I’d rather see a real, hard-core effort to keep the seaplanes there. Some people need to quit grousing over aviation so much…

        Sadly around the world, not just Victoria, BC & Coupeville, WA are we seeing this anti-aviation rhetoric spewed. I have on my desk a freshly-read copy of December 2012 Australian Aviation w/ an op-ed about noise complaints in… Perth, Australia. Methinks the growing encroachment around airports and resulting complaints about aircraft noise is a major problem for planners & urbanists to consider.

      10. Aviation is cool, but it’s got an economic headwind against it (yeah, yeah, pun).

        First of all, the fuel efficiency of aviation is awful compared to ground transportation (still good vs. sea for lightweight stuff though), and aviation is the single hardest area to retrofit with electric vehicles. (Though my friends’ super-high energy density quantum magnetic battery technology might make it possible.) Secondly, there’s the land and airspace needed for runways — seaplanes are a lot more efficient, when it comes to that. Thirdly, there’s the noise, which is pretty much unaviodable.

      11. Fuel efficiency isn’t as bad as you think. According to Wikipedia almost equal to commuter rail, 2,812 BTU per passenger-mile vs Air 2,826 BTU. Better than the average American transit bus 4,242 BTU per passenger-mile [ref. Transportation Energy Data Book: Edition 30. US Department of Energy. pp. Table 2.12.]. Of course air’s big advantage is speed over relatively long distances and the ability cross both land and sea.

      12. Next up: RapidFly. Connecting transit hubs throughout the region to downtown at 1/10th the travel time, allowing for 10x the frequency with just one (admittedly more expensive) vehicle.

      13. Avgeek,

        Count me among the proud, dyed-in-the-wool Progressives who actually agree with you on this.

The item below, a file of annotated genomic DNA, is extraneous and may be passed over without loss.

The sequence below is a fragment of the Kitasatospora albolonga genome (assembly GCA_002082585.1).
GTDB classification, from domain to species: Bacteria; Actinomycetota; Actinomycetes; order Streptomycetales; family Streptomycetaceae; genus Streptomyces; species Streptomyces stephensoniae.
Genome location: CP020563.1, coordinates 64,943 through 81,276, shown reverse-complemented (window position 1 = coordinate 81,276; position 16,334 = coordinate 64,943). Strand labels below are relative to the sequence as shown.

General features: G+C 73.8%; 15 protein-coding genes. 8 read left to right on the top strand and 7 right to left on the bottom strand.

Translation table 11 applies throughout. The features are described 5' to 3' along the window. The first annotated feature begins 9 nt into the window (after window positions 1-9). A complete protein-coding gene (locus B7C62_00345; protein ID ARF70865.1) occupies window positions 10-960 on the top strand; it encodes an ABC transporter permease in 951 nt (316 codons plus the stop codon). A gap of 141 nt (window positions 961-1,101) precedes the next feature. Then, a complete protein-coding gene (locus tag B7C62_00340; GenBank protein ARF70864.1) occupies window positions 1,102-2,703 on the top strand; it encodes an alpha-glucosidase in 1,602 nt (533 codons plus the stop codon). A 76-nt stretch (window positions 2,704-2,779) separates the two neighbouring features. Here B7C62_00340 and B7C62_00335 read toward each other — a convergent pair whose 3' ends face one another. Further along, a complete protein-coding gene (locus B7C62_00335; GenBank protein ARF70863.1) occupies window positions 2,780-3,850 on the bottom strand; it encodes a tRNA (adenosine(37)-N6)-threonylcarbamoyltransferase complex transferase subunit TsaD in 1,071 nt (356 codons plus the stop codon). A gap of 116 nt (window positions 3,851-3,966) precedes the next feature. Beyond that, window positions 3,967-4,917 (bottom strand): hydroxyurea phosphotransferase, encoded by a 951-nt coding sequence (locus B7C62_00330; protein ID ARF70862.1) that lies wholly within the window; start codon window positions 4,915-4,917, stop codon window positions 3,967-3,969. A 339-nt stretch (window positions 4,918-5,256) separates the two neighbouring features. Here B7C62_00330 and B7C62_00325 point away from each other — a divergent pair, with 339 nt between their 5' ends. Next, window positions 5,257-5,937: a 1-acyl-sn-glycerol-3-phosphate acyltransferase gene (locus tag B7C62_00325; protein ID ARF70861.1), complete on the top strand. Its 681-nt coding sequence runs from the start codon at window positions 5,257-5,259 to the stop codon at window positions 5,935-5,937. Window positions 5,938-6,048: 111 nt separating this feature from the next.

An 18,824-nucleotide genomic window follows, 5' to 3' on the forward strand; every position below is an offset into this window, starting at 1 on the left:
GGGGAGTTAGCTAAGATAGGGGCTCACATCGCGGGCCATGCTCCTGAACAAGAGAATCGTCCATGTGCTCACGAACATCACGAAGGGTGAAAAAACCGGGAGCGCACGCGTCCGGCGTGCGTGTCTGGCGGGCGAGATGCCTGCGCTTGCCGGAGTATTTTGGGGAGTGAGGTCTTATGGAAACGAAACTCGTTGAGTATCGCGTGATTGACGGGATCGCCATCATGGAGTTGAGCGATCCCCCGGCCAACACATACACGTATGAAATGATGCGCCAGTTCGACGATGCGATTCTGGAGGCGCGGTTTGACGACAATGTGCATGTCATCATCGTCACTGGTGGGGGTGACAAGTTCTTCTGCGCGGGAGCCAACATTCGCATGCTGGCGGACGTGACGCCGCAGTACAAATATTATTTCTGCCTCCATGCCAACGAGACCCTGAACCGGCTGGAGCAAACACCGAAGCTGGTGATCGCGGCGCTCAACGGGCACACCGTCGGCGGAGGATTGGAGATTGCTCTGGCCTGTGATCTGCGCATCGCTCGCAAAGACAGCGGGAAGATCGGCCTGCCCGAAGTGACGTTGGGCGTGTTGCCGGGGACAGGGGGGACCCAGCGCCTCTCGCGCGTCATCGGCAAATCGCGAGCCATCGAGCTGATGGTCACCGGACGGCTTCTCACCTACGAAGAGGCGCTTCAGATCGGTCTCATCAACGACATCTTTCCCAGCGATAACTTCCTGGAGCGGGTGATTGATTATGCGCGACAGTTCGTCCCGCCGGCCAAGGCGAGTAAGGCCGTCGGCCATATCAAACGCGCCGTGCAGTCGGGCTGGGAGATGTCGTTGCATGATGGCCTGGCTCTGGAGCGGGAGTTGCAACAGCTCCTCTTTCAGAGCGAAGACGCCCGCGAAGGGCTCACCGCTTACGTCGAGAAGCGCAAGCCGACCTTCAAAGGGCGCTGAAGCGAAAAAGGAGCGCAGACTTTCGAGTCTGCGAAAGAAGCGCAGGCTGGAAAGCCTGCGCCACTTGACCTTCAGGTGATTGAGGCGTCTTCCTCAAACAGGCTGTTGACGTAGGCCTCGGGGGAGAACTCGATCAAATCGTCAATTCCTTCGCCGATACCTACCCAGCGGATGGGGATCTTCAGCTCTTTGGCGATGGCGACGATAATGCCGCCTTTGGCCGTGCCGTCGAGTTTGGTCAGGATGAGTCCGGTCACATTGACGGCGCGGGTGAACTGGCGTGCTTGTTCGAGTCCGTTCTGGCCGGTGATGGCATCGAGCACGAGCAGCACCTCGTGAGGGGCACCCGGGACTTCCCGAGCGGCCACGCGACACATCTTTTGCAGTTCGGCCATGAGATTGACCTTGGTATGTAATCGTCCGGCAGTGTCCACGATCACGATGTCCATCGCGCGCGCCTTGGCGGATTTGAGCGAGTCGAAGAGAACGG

Aviation may not be the greatest thing even to happen to the Environment, but it’s here to stay. There’s nothing gained by pushing it out deep into the cornfields, Denver style, and adding an hour’s travel worth of carbon footprint to both ends of your journey.

        If the airport/floatport offers commercial service, then it is a public amenity and should be treated as such. Kenmore Air service is not the cheapest transit option in the world, but it’s hardly the most expensive either. Some may be able to afford to fly it regularly; for others it might be a once-in-a-lifetime indulgence (e.g. honeymoon in Victoria); but for most it is a potentially in-reach service, and doubly so on account of its location.

        It might be harder to defend space-hogging asphalt airports available only for general (i.e private) aviation — although I knew someone who made worthy use of Chicago’s former Meigs Field, and who was anything but the Fortune 500 jetsetter archetype Mayor Daley tried to evoke when he illegally destroyed the runway (only to replace it with a mediocre ClearChannel concert venue that could have been anywhere).

        I have a friend who flies (commercially) into the Toronto Island Airport every time he goes home. After taking the 500-foot ferry crossing that connects the terminal to the mainland, he can walk to his parents’ apartment. How cool is that!?

      14. Next up: RapidFly.

        Sounds great on paper but by the time Metro gets through dumbing it down it’ll be nothing more than a red and yellow plane that taxis down surface streets. But it’ll have really cool jet-way style stations :=

      15. Small seaplanes are pretty darn efficient when it comes to land use. There’s really a lot to be said from an STB point of view for keeping this particular airport approximately where it is.